This led to the following tweet:
“yes but we already don’t have enough room on the roads for the amount of cars- to take lanes AWAY for bikes is just stupid.”
This is the classic motorist argument. That there already isn’t enough room for the amount of cars, so giving up *any* space for bikes is “stupid”.
I countered that bikes take up only a fraction of the space that cars use, and I surmise that if the goal is to move more people, then it absolutely makes sense to invest in bicycle infrastructure. All you have to do is go to China and imagine that everyone on bicycles or scooters were driving automobiles – there wouldn’t be enough surface area to support it.
With our populations increasing, we need to provide people alternative options. Public transit is one option with high capacity for transporting people, but it’s extremely expensive, often unreliable – and depending on where you live – bicycling is often faster.
With induced demand theory, the feeling that our roads are running at full capacity will always be present whether we have 4 lanes of traffic or 14 lanes. Induced demand – with respect to transportation planning – states that an increase in roadway expansion will always increase traffic demand – traffic that wouldn’t have otherwise occurred but for the new capacity.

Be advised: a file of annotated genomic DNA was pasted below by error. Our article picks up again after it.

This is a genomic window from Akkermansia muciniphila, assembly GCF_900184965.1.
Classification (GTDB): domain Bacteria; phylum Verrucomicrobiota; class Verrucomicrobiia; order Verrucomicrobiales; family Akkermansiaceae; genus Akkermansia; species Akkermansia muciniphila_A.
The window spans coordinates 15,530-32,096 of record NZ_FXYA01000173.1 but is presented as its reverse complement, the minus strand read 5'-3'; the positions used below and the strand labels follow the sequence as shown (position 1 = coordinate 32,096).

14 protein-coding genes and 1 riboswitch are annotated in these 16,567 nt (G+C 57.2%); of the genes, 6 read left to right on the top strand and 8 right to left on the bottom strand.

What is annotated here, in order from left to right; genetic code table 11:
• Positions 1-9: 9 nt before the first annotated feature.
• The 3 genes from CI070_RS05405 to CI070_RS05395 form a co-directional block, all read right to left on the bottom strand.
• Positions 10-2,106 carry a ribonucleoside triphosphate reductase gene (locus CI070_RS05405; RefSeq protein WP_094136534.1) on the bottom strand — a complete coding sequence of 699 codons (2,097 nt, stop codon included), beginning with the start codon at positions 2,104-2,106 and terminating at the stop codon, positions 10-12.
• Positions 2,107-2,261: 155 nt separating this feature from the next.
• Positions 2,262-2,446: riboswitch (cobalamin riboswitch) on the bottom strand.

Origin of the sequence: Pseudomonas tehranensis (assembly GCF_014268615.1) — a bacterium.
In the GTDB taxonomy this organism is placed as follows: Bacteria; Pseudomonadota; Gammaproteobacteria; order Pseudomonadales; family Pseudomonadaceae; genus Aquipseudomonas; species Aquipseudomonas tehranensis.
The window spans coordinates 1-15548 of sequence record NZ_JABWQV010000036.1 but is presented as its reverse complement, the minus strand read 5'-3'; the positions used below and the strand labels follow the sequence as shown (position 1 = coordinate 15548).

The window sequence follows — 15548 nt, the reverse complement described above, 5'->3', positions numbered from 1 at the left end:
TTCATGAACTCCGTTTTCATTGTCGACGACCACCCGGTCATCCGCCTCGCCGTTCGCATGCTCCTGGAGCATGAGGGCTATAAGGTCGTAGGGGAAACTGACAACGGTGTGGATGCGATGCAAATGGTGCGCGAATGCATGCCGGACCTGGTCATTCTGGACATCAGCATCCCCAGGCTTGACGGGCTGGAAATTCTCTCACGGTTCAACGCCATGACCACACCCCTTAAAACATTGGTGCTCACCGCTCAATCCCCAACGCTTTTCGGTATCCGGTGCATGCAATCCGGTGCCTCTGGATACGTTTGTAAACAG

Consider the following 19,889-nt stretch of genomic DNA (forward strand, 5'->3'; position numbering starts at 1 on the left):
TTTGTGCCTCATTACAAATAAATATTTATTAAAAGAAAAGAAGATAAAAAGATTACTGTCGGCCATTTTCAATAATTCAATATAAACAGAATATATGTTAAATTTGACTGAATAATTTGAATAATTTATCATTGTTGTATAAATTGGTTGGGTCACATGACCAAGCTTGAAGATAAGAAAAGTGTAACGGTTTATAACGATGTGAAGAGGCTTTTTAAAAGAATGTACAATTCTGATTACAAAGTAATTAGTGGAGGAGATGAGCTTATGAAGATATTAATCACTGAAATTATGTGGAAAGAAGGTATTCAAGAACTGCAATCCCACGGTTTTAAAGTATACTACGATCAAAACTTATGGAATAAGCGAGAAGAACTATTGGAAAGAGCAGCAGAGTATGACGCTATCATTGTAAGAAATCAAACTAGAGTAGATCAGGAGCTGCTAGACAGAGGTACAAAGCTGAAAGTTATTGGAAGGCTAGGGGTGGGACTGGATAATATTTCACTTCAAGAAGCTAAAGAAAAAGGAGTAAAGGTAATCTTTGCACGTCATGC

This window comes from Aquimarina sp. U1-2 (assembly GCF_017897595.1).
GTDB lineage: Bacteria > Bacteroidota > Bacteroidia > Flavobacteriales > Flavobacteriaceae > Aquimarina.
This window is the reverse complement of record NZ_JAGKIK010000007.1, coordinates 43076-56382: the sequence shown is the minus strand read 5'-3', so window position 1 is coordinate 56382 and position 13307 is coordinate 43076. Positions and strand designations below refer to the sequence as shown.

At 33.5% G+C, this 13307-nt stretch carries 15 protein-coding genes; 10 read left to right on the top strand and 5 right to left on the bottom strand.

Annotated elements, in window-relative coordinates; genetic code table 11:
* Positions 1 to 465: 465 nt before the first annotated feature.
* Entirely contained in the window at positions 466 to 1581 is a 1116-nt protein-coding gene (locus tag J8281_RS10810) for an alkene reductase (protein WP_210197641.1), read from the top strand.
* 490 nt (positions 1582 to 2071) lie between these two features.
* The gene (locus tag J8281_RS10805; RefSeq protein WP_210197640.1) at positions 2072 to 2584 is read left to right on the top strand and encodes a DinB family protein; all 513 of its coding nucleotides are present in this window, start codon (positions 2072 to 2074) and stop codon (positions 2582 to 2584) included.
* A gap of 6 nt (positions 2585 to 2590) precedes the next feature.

Of course, an increase in roadway capacity will help relieve congestion in the short term, but it will gradually catch up as more demand is “induced” to use up the excess capacity. Once this capacity is filled, most motorists believe the answer is to add more lanes – but all you need is a basic understanding of induced demand theory to know that this is not the solution (unless you truly want to have 25 lanes of traffic cutting through your city).
Using reverse induced demand theory, we can conclude that a slight reduction in roadways to make space for bicycle infrastructure will decrease demand on that roadway – while at the same time it will increase the capacity and safety of bicyclists riding through downtown Vancouver – one car lane is capable of creating two bicycle lanes.
I then argued that people on bikes are human too and asked whether she thinks people on bikes shouldn’t be given any space – despite the fact that motorists have been given thousands of kilometres of roadways.